Flutist Doris Dungan and pianist Heather Morrison weave a spell of musical magic throughout as they perform for us as a collaborative duo. They last enthralled Consortium’s live audience with their ‘Enchanting Flute’ concert of September 2018, and we are most pleased to welcome them back!
Doris first appeared with Consortium in our second season, 1980-1981, the year she joined the TBSO. She made her mark in our first ‘Music at the Court of Frederick the Great’ concert, appearing in costume along with symphony musicians Penelope Clarke and Colleen Gibson. Heather was our harpsichordist in our very earliest years, but later appeared on piano as we moved past the Baroque era.
Doris moves and delights through her ravishing tone and impeccable performance, especially evidenced in the poetic, wafting, ethereal strains of Debussy’s evocative Syrinx for solo flute from 1913. This piece was originally written as incidental music to the French play Psyché, whose main character, the mythological Greek nymph by that name, was pursued by Pan, the rustic, satyr-like god of flocks and shepherds. His instrument, the syrinx, otherwise known as the panpipes, was made of hollow reeds, and produced a plaintive sound when wind blew through it, hence, the name of Debussy’s miniature piece. The flute repertoire in France, from the second half of the nineteenth century onwards, embraced a new French school of flute playing, making use of continuous vibrato to lend expressivity. The promotion of this new sound was centred around the Paris Conservatoire, where Debussy studied. French composer Mélanie Bonis, born in 1858, the same year as the opera composer Puccini, also studied at the Paris Conservatoire, and was in some of the same classes as Debussy. She wrote over 300 works in the late-Romantic style, and changed her name to Mel to avoid discrimination in a male-dominated world, in which it was thought that composition was not a suitable profession for a woman.
We will hear the first two movements of her lovely four-movement Sonata for flute and piano, written in 1904. The opening Andantino con moto exudes calm, peacefully flowing with a gentle piano accompaniment, quietly rippling at places. The Scherzo that follows is lighthearted and slightly impish, as it playfully bounces along. Her music was influenced by important French composer Camille Saint-Saëns, who in turn praised her work. Doris and Heather have a special desire to assemble concerts made up exclusively of works composed by women; they have performed two such recitals at the LUMINA Concert Series at the Lakehead University Department of Music, and hope to continue with this mission.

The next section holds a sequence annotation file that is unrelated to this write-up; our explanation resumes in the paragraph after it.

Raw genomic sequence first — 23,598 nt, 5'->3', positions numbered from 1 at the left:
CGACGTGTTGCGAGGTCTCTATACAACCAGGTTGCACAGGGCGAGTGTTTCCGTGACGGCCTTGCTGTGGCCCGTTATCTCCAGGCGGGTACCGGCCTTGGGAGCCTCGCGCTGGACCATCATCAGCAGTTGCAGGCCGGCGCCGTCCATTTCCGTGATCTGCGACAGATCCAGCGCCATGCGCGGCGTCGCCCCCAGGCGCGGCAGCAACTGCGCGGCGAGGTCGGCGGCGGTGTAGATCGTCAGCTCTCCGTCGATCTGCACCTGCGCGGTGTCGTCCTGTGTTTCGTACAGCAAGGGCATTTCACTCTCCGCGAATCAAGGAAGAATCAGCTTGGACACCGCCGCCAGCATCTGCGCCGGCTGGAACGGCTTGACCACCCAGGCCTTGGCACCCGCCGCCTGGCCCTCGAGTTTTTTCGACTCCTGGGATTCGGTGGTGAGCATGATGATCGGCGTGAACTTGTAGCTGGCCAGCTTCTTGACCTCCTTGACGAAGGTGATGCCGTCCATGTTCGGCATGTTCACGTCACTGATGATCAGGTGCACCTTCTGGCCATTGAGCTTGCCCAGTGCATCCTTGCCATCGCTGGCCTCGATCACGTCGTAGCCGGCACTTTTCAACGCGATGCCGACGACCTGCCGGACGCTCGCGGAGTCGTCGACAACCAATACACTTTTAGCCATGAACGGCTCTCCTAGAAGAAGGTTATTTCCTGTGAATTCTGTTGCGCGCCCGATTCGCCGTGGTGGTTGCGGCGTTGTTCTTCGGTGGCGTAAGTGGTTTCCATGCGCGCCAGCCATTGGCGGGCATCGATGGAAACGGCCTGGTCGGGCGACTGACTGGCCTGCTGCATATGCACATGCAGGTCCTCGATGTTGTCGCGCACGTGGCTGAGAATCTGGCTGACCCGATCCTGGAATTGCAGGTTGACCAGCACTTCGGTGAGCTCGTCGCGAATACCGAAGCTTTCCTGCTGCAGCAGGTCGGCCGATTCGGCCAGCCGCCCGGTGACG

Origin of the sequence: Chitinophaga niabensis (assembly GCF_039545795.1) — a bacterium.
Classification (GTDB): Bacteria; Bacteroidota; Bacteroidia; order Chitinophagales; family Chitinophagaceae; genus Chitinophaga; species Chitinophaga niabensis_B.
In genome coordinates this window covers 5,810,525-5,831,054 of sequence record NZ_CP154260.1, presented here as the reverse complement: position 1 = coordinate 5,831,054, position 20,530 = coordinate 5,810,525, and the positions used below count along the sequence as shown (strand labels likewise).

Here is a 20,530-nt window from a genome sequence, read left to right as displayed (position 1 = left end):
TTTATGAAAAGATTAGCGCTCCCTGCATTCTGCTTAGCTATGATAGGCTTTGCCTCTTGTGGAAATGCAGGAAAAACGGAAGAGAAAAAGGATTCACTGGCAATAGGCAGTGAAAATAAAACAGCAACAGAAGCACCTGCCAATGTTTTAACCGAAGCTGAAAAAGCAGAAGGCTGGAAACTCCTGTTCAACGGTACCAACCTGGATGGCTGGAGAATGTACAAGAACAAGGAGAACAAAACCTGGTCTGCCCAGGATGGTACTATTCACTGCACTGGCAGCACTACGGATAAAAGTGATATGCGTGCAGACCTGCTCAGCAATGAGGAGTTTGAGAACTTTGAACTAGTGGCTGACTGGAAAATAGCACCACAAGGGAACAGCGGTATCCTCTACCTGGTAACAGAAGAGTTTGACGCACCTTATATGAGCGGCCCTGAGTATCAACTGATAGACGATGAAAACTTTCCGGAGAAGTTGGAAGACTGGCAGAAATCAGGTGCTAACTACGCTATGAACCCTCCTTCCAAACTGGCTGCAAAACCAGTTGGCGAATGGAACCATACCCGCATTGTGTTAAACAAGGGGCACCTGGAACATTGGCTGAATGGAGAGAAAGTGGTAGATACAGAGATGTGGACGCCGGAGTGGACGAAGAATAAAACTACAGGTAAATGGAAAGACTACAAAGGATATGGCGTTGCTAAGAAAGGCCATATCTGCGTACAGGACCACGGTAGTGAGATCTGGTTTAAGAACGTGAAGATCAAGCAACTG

Frédéric Chopin’s name is synonymous with solo piano music, and in fact was known as “the poet of the piano”. He was born in Poland in 1810, but he moved to Paris at the age of 21. It is little known that from his youth, Chopin was a fan of Italian opera, particularly bel canto. Doris and Heather include a pleasant set of variations on the theme ‘Non piu mesta’ (‘No longer sad’), from Rossini’s opera La Cenerentola (Cinderella). It commences in a capricious fashion, then moves into triplet figurations. A slower variation in the minor mode reinforces the element of sadness. However, the flute regains joy, and becomes progressively more virtuosic in the two variations that follow.
We could not conclude a true “Holiday Potpourri” without a tribute to the season! R. Vaughan Williams’ gorgeous ‘Fantasia on Greensleeves’ very aptly fits the bill. It is based on a popular Elizabethan broadside ballad from 1580, “Ye Ladye Greene Sleves”, and is a love song. Shakespeare refers to the tune twice in The Merry Wives of Windsor. Its Elizabethan words were “Alas my love you do me wrong / To cast me off discourteously”. The claim that Henry VIII wrote this for Anne Boleyn is false, since the music dates from a somewhat later period. Vaughan Williams originally used this in his opera Sir John in Love; he authorized another to arrange it for string chamber orchestra with harp and optional flutes. The folk song ‘Lovely Joan’ is inserted into the middle section. Doris and Heather are performing yet another arrangement, with Heather impersonating the harp!
The melody, which also formed the basis of variation sets over the centuries, will be familiar to most as the Christmas carol ‘What child is this’, those words having been added in 1865. A more secular New Year carol exists set to the Greensleeves melody, with the words “The old year now has fled away”, ending with the merry company drinking to the health of all.
And with that note, we wish you the very best for the holidays, good cheer, and hope for a safe and healthy New Year!